Specialty Italian foods
Rome also offers many specialty food shops selling world-class ingredients at the core of the traditional cuisine. Take something home to use in your own kitchen or to give as gifts to friends and family back home. Some of the most traditional items include olive oil, delicious homemade pasta, or spices. In addition, no matter the season, you can also find a number of markets both indoors and outdoors. These are central to the traditional Roman life, and here you can find many homemade ingredients, as well as fresh fruits, vegetables, meat cheeses and baked goods.
Day trips in the Lazio region
If you’re planning to stay in Rome for an extended period of time, there are many exciting opportunities to explore the surrounding region, known as the Lazio Region. This is an important section of Italy, known for its many small, charming lakes, mountains and wonderful beaches in the southern section along the Tyrrhenian Sea. Visit some of the smaller cities for a deeper sense of the authentic Italian life. In addition, there are also three UNESCO World Heritage Sites located within the region (not including Rome): the Etruscan Necropolises of Cerveteri and Tarquinia, the Villa Adriana in Tivoli, and the Villa d’Este in Tivoli.
Day trip to Napoli
Napoli (Naples) is Italy’s third largest city behind Rome and Milan, and undoubtedly one of its most beautiful. Within the urban area, there are a number of many exciting traditional and historic sights such as ancient castles, beautiful churches and inspiring museums. The city is the capital of the Campania region, with a stunning location on the Bay of Naples. From the hectic atmosphere of the old inner city – complete with winding narrow streets, scooters zooming by and the smell of pizza wafting through the air – to the tranquility of the modern seafront area – with an indescribable view of Mt. Vesuvius – Naples oozes southern Italian charm and beckons visitors to return. From Rome, there are various transport options to Naples. The train is the quickest and easiest option, taking about 2 hours in total. It’s also possible to drive yourself, either along the coastline or the inland motorway.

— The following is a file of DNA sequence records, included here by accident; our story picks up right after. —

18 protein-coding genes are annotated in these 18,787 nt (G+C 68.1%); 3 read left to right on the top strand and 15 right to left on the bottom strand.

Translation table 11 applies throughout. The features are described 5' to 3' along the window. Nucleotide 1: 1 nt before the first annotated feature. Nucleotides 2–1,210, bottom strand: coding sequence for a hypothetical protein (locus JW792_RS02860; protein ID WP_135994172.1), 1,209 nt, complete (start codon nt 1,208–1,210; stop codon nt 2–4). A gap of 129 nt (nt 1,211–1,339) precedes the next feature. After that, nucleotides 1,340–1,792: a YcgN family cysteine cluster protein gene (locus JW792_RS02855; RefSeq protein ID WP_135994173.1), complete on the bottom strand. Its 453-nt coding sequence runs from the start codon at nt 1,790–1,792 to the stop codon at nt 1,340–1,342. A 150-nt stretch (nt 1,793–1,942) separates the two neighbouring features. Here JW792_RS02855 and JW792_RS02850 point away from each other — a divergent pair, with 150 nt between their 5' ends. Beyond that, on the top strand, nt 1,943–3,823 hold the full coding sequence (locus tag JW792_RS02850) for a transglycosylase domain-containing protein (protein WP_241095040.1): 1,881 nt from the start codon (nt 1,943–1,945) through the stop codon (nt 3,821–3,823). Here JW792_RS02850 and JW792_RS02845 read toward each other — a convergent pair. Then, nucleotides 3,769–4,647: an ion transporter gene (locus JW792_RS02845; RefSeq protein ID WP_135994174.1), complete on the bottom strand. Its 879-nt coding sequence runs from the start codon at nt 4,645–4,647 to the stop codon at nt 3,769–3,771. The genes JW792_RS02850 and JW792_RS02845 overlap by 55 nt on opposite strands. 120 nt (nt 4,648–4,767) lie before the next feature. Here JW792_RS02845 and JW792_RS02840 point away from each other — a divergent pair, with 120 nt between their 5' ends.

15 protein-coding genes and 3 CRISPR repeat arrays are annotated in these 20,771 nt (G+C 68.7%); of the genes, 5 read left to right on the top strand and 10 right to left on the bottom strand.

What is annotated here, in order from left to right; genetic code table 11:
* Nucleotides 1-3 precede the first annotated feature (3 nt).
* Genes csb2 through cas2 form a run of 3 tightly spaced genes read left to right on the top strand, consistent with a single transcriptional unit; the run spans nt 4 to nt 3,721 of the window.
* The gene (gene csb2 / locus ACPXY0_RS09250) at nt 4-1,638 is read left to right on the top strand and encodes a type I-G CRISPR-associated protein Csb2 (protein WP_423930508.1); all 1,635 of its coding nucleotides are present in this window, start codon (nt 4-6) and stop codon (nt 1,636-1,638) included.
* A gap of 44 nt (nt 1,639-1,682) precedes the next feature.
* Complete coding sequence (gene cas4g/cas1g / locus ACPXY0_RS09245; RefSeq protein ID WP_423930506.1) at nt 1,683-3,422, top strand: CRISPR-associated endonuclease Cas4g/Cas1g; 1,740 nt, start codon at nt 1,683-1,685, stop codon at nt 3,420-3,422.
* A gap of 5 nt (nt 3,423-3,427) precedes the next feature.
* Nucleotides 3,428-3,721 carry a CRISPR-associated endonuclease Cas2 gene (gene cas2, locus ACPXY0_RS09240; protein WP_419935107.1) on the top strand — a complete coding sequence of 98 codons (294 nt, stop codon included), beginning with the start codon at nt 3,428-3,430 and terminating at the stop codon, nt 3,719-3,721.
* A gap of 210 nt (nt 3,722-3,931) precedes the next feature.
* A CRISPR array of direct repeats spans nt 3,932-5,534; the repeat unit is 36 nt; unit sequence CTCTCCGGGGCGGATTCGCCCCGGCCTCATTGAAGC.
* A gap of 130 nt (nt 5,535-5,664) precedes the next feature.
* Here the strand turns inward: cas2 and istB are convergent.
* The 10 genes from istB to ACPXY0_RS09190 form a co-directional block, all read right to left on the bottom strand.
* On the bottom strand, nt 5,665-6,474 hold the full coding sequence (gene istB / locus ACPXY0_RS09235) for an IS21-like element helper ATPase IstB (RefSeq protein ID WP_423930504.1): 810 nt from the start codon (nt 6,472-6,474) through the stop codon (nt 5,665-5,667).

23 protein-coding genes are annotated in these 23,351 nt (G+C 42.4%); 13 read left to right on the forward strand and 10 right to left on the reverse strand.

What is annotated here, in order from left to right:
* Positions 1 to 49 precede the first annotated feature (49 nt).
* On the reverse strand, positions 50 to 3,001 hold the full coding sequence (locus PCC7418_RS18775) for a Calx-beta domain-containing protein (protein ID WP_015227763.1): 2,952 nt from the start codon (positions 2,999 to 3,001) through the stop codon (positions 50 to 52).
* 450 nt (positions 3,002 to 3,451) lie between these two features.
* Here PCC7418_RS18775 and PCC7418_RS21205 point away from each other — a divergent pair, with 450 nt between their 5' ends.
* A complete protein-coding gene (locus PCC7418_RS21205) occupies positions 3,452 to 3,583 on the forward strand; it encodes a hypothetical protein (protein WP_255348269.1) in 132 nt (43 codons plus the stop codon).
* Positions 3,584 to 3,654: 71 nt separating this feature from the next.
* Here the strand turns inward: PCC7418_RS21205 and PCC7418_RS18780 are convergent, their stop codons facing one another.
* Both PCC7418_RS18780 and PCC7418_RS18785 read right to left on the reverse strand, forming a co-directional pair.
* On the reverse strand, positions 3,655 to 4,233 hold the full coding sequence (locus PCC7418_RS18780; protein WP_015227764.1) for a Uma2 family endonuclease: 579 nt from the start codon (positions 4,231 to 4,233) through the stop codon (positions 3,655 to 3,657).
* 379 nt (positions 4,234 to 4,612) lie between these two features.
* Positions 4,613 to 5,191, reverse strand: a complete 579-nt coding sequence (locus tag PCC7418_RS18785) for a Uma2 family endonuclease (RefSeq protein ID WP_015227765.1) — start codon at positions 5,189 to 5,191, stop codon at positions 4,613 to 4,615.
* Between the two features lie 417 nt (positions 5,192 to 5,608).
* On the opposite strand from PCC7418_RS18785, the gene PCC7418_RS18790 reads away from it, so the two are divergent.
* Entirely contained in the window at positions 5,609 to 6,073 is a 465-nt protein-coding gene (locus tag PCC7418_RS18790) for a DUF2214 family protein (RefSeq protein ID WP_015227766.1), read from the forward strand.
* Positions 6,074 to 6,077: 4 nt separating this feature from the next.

Delicious Italian food in Rome
Italian cuisine is one of the most popular throughout the world, but if you want to taste the best, you’ve got to go to the source. Throughout the country, regional dishes vary greatly – especially due to factors such as the climate, geographic location and culture. Roman cuisine is fiercely traditional with simple, fuss-free flavors reigning supreme. The bulk of eateries will serve Roman dishes in rustic pizzerias and neighborhood trattorias – pizza or pasta alongside a crisp glass of
Italian wine. However, as the capital city, Rome does attract residents from other parts of Italy as well as international immigrants and there are restaurants serving cuisine from these other regions. And no matter what type of food you want to indulge in, make sure to sit back, relax and soak in the lively atmosphere of good food, good wine and good friends that is quintessential Italy.
When in Rome – nightlife of the Italian capital
Roman nightlife is varied and exciting – offering a mix of something for everyone. For the authentic experience, find yourself at a local wine bar, known as enoteca, a favorite spot for the locals with a usually impressive selection of vino. If you’re not sure where to head after, ask a local – the best way to find a worthy spot is through word of mouth. Many visitors will find the Piazza Navona, Patheon, Campo de’ Fiori and Trastevere a good place to start, with many little bars and cafes located in the nearby area. For the all-night club experience head to Testaccio, the mecca of clubs, bars and discotheques in Rome – specifically the Via Galvani.
FACT BOX: Rome
Italian Embassy in the US: 3000 Whitehaven St NW, Washington, DC 20008, United States
US Embassy in Rome: Via Vittorio Veneto, 121, 00187 Roma, Italy